Ferguson Psychologist Describes Helping Residents Through Trauma
AUDIE CORNISH, HOST:
Video of Eric Garner's arrest in New York, pictures of the rioting and burned buildings in Missouri - those images and sounds have put many people on edge, especially in Ferguson. In response, the St. Louis Association of Black Psychologists has been offering free counseling services at churches and other places around the city. Dr. Marva Robinson is a clinical psychologist and president of the group. She told me that conversations about race are a regular part of the work she's doing in the community.
MARVA ROBINSON: There's a group of protesters I worked with. And there is a black male in particular who has really just become overwhelmed with knowing that nothing he does, whether it's peaceful or yelling, has changed what has happened. And he described to me feeling as if he is underwater. He said, have you ever felt as if your entire body was submerged, and you just can't breathe, and you don't know when you'll make it to the surface? He said, that's how I feel, that my skin color stops others from treating me fairly when it comes to law enforcement, when it comes to the justice system. And I fear what will happen to my children. And so it's those conversations, very difficult conversations, about race and justice that is a major part of the treatment that we do.
CORNISH: Now, recently in and around Ferguson, schools have been closed. At times, neighborhood streets may be congested with protesters, as we mentioned, some of those images on TV of riots. What are you hearing from parents about their kids, about how children are being affected?
ROBINSON: Oh, my goodness. One of the children that I had been treating prior to this - I saw her after the grand jury announcement. And she continued to repeat, the Little Caesars burned down. The Little Caesars burned down. And so seeing that image and knowing that this particular pizza place was her every weekly Friday night treat - and now it's gone - was very hard for her to deal with. And so Mom has had a tough time in explaining to her what happened. She's had a tough time with getting her to bed at night. She's been having some flashbacks about the image that she saw on the news. And so parents have a really big battle ahead of them with being age-appropriate in how they explain this to their children, but also acknowledging that children are hurting, as well.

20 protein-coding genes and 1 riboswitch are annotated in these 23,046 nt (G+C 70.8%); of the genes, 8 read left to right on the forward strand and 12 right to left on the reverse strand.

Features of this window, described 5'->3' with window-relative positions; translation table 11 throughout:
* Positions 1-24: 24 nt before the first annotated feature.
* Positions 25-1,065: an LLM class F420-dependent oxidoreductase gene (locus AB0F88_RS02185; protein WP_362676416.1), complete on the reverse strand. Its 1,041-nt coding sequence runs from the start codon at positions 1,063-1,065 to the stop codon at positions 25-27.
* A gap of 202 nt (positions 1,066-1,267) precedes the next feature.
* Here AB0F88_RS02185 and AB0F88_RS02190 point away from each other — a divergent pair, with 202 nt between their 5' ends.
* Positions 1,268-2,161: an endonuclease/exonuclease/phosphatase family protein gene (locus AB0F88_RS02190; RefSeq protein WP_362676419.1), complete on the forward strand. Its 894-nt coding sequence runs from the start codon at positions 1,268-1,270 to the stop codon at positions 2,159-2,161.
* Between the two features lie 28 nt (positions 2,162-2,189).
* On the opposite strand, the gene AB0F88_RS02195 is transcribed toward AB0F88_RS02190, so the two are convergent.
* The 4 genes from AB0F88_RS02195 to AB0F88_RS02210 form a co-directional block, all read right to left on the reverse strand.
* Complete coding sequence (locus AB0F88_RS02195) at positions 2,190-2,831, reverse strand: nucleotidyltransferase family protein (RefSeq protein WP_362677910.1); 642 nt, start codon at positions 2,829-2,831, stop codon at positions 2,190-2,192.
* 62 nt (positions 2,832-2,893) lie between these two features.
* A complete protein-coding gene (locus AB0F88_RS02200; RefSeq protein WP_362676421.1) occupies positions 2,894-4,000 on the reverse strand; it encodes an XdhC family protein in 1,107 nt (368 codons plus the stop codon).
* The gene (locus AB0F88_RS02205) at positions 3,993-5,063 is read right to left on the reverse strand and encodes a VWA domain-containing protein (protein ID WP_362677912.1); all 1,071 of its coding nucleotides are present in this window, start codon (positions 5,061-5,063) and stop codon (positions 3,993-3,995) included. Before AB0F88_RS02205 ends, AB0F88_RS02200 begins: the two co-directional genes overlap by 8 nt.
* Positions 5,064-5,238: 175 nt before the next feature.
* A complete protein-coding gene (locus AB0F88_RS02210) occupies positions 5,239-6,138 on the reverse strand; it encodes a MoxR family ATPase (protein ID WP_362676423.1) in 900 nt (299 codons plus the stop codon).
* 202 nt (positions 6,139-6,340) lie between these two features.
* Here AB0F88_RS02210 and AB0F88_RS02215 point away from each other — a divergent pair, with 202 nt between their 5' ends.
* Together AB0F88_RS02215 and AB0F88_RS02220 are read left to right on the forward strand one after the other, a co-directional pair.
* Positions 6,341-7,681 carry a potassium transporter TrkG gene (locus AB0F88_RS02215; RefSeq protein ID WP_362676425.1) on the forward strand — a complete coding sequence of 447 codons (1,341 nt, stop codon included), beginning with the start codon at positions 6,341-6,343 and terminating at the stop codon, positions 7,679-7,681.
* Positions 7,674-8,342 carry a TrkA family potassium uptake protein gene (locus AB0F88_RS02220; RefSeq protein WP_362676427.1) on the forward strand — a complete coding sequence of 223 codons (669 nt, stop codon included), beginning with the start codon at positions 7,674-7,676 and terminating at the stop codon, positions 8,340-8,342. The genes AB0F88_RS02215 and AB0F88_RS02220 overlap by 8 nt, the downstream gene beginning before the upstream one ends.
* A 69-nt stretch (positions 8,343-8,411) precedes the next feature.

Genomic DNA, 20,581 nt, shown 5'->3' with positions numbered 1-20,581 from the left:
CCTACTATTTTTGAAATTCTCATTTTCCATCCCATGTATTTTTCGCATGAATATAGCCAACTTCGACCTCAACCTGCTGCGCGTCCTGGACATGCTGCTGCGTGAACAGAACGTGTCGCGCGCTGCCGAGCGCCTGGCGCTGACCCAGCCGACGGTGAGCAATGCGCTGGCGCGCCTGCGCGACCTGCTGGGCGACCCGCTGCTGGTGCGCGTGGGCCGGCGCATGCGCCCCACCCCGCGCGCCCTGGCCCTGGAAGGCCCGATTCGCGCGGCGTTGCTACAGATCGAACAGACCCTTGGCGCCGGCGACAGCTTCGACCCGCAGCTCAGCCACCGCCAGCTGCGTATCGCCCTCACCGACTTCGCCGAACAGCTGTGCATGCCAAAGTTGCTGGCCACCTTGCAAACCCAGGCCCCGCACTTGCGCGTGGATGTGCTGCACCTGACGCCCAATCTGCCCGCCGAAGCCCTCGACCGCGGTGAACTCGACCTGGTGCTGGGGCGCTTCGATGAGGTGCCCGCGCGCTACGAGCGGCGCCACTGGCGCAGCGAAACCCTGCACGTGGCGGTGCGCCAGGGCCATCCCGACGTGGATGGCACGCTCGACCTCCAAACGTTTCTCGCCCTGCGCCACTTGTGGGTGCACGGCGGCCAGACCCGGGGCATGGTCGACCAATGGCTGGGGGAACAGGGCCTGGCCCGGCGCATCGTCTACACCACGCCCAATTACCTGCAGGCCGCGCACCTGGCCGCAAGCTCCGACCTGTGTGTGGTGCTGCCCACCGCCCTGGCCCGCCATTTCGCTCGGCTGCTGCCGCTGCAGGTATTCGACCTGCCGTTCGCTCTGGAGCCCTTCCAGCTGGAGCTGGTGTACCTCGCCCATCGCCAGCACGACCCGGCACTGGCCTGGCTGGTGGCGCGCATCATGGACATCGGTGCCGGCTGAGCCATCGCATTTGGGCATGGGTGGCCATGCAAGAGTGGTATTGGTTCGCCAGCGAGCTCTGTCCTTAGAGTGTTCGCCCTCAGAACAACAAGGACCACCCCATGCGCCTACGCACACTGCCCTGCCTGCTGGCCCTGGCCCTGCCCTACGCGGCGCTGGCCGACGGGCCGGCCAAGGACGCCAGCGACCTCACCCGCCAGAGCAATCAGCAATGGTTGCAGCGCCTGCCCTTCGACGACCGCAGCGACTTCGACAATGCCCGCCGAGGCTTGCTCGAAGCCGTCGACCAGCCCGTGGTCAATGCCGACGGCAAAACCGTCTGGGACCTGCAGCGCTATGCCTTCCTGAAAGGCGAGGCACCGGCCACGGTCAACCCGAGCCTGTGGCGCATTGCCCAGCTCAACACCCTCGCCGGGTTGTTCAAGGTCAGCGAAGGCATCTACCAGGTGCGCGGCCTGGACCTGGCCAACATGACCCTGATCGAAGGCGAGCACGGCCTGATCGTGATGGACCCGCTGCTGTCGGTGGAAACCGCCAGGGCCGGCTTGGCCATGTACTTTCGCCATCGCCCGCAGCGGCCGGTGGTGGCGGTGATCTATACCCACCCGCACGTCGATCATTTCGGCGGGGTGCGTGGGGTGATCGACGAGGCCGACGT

CORNISH: What has been your advice to parents who are trying to decide whether and how to talk to their kids about what they might be hearing about the deaths of Michael Brown or even Eric Garner in the news?
ROBINSON: I do encourage parents to have that conversation. And I do that because I think parents need to be the ones who control the narrative of what their children hear because their child will go to school, or may watch the news or go to a friend's house, and the subject will come up. So if parents are the ones who can engage that conversation first, then they are the ones who can kind of give children the language that they will use to navigate the conversations.
CORNISH: What kind of long-term concerns do you have for people in this community, especially as the debate and protests stretch on?
ROBINSON: I have significant concerns about long-term damage. I worry about the nightmares that will continue a year from now. I am concerned about walls and barriers that people will start to build as defense mechanisms. And my biggest concern is I don't think that we, as institutions, are paying enough attention to the mental health impact of what has happened in Ferguson and throughout our nation - because how we function, how we see people, how we relate to strangers, how we choose to engage or not, are all factors as a result of our psychological functioning. And I don't think there's been enough attention and treatment to that honestly.
CORNISH: Marva Robinson, thank you so much for talking with us.
ROBINSON: Thank you.
CORNISH: Marva Robinson - she's a licensed clinical psychologist and president of the St. Louis Association of Black Psychologists.
NPR transcripts are created on a rush deadline by Verb8tm, Inc., an NPR contractor, and produced using a proprietary transcription process developed with NPR. This text may not be in its final form and may be updated or revised in the future. Accuracy and availability may vary. The authoritative record of NPR’s programming is the audio record.